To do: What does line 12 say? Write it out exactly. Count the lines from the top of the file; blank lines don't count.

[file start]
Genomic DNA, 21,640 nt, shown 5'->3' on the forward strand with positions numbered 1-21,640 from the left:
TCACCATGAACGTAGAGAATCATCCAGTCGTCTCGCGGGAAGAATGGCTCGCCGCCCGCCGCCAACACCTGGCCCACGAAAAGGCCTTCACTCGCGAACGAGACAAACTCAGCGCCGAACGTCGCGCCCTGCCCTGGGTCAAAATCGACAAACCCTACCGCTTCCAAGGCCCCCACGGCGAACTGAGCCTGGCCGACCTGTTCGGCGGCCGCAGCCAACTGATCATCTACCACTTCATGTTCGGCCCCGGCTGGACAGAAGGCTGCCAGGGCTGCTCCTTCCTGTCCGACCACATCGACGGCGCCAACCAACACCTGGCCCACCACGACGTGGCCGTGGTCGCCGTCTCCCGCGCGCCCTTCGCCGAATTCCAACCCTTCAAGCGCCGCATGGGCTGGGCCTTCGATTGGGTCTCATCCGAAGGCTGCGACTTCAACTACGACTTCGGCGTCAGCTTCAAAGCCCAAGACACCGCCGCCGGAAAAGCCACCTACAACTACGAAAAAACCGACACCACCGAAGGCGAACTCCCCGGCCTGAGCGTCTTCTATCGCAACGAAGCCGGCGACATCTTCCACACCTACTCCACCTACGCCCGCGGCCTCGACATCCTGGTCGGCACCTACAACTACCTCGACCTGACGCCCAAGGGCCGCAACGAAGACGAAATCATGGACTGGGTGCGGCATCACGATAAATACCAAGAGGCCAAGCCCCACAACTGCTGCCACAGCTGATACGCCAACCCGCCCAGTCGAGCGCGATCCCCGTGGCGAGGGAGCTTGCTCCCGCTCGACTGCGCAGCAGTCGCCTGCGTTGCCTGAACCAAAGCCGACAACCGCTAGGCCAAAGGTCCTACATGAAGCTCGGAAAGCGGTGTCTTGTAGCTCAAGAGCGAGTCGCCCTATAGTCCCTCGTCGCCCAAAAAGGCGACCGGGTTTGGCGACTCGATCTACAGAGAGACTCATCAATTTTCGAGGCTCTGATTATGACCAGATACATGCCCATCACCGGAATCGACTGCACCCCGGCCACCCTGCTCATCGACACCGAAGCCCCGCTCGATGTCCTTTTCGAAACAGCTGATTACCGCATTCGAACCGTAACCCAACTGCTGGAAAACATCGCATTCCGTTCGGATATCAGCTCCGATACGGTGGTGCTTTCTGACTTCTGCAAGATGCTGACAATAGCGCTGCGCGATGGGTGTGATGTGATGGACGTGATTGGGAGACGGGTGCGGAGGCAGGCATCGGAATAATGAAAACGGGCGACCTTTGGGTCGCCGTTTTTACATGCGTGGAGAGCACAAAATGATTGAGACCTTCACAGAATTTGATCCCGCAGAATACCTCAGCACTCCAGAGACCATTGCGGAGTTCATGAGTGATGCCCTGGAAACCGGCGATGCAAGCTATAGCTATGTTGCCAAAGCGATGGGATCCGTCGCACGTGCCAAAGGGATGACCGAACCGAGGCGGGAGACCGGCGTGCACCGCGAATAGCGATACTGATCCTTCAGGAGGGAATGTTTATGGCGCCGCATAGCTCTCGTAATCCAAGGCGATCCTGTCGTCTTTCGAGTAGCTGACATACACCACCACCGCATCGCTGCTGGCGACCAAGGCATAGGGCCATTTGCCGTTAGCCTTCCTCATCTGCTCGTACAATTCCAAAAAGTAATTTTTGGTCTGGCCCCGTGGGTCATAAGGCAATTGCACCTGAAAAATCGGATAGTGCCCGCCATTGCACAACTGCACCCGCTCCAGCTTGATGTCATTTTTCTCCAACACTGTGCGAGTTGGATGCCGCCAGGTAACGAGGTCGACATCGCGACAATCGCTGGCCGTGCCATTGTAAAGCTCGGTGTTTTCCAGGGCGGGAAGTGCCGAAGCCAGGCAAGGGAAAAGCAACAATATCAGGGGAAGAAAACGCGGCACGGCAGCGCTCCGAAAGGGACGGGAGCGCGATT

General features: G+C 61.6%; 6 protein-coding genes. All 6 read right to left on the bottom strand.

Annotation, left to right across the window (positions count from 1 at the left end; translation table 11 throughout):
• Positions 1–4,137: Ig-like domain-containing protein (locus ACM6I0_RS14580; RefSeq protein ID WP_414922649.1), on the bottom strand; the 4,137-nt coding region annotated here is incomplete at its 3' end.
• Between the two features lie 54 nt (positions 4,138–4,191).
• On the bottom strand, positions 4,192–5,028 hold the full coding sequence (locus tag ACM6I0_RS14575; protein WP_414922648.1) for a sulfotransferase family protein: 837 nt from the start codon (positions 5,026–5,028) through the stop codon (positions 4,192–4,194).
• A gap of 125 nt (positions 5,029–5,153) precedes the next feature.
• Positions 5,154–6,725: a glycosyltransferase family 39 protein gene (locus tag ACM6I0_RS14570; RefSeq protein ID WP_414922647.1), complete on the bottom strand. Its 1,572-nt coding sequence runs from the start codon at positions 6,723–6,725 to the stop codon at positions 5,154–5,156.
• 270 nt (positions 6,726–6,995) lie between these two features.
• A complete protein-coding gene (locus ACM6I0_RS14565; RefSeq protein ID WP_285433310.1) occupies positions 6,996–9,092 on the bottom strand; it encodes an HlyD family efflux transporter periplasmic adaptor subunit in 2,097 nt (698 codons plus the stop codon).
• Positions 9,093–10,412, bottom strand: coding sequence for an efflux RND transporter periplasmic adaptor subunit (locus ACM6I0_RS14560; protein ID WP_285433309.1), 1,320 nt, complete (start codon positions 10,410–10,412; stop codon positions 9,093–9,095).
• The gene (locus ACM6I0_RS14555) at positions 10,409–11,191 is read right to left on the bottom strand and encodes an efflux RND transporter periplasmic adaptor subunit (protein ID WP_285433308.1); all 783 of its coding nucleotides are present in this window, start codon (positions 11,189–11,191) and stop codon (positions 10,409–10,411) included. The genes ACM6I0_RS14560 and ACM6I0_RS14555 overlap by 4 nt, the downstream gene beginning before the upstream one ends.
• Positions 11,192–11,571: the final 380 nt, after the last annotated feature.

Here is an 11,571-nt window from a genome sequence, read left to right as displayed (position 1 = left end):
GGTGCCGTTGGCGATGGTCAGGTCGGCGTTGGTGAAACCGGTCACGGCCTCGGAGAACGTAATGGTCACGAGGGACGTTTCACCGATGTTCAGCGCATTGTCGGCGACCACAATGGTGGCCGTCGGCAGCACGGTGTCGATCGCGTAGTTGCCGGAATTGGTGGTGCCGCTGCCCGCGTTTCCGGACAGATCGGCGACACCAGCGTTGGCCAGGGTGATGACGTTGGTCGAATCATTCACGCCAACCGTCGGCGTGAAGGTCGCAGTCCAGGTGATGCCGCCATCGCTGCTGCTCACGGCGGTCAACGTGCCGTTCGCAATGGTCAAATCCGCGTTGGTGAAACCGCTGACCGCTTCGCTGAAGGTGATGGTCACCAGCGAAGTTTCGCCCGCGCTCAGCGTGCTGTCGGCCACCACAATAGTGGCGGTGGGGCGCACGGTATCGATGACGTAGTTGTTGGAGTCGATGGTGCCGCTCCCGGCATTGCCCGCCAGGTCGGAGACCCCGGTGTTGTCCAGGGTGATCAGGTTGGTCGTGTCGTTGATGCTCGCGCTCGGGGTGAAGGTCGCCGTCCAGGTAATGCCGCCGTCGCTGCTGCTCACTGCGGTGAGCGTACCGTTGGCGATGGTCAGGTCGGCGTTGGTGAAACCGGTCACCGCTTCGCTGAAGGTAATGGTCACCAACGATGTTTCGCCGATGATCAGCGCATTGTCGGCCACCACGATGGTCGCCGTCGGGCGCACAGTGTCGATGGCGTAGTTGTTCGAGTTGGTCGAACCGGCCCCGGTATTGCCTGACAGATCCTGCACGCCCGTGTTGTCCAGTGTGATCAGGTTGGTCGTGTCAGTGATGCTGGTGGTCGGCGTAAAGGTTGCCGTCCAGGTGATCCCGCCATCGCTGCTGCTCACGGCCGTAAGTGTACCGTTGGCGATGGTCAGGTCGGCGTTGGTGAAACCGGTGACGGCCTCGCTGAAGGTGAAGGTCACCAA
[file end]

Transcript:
• Positions 9,093–10,412, bottom strand: coding sequence for an efflux RND transporter periplasmic adaptor subunit (locus ACM6I0_RS14560; protein ID WP_285433309.1), 1,320 nt, complete (start codon positions 10,410–10,412; stop codon positions 9,093–9,095).